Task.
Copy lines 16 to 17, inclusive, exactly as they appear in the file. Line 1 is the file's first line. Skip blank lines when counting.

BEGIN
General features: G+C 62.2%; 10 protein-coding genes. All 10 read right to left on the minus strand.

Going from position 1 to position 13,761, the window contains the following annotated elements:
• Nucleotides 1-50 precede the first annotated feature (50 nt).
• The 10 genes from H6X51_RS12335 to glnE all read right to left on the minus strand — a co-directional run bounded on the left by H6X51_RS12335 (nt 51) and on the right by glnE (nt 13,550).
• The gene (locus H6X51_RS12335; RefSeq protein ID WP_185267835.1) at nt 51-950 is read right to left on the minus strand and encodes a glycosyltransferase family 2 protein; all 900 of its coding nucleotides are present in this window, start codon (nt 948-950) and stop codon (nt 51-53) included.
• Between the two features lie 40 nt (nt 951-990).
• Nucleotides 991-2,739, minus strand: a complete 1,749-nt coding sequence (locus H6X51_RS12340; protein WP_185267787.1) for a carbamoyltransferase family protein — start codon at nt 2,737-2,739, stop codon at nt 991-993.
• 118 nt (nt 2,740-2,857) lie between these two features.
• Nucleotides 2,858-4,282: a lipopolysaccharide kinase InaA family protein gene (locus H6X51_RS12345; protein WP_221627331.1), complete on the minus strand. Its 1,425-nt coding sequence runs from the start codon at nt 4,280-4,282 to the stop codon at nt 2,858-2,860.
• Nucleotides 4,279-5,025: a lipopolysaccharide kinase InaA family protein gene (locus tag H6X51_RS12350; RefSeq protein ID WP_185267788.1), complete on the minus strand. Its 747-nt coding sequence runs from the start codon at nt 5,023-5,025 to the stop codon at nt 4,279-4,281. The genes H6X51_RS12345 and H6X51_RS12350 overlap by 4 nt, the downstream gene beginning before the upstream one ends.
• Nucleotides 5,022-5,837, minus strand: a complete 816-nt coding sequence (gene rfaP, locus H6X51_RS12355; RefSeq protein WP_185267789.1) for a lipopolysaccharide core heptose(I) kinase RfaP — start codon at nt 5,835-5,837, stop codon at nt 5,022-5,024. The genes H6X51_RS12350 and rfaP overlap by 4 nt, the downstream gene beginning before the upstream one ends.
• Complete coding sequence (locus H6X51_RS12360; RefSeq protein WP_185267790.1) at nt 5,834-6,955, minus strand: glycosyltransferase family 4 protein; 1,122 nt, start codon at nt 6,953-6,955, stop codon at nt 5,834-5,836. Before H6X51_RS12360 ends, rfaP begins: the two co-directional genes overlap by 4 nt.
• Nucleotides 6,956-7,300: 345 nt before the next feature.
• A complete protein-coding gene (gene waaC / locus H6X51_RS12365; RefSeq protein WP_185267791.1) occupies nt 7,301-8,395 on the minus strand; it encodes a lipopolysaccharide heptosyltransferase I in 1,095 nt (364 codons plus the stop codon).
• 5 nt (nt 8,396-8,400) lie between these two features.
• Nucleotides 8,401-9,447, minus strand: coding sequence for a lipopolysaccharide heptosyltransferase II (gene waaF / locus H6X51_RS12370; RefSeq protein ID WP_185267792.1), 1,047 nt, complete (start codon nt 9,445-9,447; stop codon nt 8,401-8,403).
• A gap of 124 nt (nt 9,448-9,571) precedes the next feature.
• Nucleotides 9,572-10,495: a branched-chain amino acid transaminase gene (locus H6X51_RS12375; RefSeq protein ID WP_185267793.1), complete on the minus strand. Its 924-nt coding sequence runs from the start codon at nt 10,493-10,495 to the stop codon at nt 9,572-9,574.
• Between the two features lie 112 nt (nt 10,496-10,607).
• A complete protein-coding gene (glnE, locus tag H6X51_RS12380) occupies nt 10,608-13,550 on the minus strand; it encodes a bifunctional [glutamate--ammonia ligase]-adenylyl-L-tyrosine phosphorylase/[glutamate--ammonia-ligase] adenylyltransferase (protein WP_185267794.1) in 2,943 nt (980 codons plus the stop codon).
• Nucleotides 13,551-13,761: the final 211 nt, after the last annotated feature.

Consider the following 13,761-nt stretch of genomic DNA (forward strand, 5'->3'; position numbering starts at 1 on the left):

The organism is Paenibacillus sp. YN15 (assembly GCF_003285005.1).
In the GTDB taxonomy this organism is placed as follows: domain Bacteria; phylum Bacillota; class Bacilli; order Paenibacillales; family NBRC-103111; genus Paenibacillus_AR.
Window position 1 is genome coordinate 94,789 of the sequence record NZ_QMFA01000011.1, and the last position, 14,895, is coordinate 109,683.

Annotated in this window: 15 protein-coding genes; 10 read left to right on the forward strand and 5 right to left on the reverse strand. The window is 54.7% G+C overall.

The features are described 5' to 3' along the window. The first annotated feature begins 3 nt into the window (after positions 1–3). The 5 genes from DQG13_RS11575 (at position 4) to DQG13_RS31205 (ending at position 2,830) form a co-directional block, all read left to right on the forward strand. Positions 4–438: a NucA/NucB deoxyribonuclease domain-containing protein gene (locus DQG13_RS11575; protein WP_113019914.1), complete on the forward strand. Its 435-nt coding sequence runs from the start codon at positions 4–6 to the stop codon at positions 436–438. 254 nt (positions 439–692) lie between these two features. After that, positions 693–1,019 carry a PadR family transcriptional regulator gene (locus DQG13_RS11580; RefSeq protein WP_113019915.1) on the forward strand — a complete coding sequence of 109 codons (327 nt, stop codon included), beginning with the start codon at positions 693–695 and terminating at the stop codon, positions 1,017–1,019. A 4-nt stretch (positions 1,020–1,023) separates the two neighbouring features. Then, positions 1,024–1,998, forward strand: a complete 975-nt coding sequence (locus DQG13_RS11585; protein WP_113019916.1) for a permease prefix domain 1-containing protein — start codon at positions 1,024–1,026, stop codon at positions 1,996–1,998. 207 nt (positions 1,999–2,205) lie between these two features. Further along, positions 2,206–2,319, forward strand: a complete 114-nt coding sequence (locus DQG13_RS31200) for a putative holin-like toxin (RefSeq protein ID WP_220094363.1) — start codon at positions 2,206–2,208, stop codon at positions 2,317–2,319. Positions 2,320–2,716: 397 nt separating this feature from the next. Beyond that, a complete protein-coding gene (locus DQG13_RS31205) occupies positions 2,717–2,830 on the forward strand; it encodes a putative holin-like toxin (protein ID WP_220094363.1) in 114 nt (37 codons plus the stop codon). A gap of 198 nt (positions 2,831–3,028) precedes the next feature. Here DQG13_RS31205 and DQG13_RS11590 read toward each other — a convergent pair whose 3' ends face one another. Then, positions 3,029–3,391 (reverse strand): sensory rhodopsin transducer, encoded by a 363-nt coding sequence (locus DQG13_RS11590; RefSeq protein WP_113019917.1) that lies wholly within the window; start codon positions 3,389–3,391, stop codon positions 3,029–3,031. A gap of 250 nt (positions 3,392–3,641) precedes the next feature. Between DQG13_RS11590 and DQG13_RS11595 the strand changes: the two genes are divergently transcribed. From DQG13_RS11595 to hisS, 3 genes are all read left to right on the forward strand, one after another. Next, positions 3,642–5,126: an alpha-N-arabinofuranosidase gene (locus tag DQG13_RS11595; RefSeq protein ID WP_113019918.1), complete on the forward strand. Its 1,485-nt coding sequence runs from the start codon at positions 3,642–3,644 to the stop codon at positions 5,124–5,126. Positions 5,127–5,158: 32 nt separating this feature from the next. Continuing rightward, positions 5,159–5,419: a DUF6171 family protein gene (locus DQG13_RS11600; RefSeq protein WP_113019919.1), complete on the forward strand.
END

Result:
• Nucleotides 8,401-9,447, minus strand: coding sequence for a lipopolysaccharide heptosyltransferase II (gene waaF / locus H6X51_RS12370; RefSeq protein ID WP_185267792.1), 1,047 nt, complete (start codon nt 9,445-9,447; stop codon nt 8,401-8,403).
• A gap of 124 nt (nt 9,448-9,571) precedes the next feature.